Adam Johnson, the former NHL player who died after suffering a cut to his neck while playing in a hockey game in England last month, had his No.47 jersey number retired by his Elite Ice Hockey League club as part of a pregame ceremony on Saturday.
The Nottingham Panthers returned to the ice for the first time since the October 28 incident and received a standing ovation from their home crowd. Players and coaches then honored their late teammate with a memorial before taking on the Manchester Storm as both teams gathered near center ice while highlights of Johnson’s hockey career played on the scoreboard.
The game ended in a 4-4 tie but will not count in the Elite Ice Hockey League (EIHL) standings.
“It was very special, ” Nottingham head coach Jonathan Paredes told the media postgame. “I don’t have many words. I’m very proud of the guys and the steps we’ve accomplished since the event. I’m proud of the staff, proud of the organization, proud of the support we’ve received from our fans from all around the world, and we’ll go step by step. …[Adam was a] nice person, a good human, a good person, a good guy, and a good kid. I really enjoyed coaching him and talking with him. … I can only say good words about who he was as a person.”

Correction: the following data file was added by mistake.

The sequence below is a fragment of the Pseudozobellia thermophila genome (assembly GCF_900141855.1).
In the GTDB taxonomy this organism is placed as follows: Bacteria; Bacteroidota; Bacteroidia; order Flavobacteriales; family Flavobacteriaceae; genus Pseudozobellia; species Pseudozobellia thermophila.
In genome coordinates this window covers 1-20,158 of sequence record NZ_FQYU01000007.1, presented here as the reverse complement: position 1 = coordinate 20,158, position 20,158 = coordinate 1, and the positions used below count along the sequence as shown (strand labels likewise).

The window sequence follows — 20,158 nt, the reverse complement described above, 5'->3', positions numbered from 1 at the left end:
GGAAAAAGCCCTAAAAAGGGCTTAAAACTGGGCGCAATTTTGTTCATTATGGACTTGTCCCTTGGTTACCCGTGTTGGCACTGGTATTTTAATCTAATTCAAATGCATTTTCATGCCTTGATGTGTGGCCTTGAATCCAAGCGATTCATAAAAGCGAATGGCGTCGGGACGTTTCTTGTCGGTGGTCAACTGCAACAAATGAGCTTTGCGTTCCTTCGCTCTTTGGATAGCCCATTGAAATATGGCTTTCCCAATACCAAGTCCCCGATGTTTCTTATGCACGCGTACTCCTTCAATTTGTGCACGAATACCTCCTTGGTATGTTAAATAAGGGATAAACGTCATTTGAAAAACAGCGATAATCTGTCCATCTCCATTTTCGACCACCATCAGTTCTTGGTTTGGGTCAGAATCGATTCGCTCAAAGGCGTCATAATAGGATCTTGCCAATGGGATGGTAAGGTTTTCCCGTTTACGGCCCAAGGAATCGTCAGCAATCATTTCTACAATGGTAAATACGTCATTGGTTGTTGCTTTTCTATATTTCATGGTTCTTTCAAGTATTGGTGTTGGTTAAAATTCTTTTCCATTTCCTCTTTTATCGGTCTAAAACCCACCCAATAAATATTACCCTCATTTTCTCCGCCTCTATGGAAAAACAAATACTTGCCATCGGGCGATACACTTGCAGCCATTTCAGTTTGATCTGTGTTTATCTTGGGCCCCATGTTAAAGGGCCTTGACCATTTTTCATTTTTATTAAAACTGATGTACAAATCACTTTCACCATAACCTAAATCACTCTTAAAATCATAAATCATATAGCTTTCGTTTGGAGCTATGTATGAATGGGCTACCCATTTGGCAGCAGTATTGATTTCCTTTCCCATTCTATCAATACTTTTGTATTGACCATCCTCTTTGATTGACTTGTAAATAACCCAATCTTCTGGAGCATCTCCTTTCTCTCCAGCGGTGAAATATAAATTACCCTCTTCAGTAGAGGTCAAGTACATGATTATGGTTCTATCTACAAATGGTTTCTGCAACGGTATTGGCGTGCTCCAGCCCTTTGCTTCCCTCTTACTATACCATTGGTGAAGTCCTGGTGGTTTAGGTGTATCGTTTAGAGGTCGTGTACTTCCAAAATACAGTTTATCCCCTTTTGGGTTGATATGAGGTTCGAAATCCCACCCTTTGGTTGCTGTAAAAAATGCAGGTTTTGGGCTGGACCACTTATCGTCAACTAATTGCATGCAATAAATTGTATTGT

The Associated Press (AP) reported that Nottingham players also wore protective neck guards after the league recently voiced its “strong encouragement” for wearing the extra protection layer, and both teams wore custom-designed jerseys with Johnson’s No.47 displayed on the front.
Johnson’s neck was cut by an opponent’s skate during the second period of a game against the Sheffield Steelers late last month, and he was transported to Sheffield’s Northern General Hospital, where he later died.
The EIHL canceled all games the following day, and Nottingham did not return to the ice until Saturday’s game.
Initially described as a “freak accident,” police in Sheffield opened an investigation and arrested a man on suspicion of manslaughter charges earlier this week. The investigation remains ongoing.
The Panthers have also created a GoFundMe fund to support Johnson’s hometown of Hibbing, Minnesota, in his memory.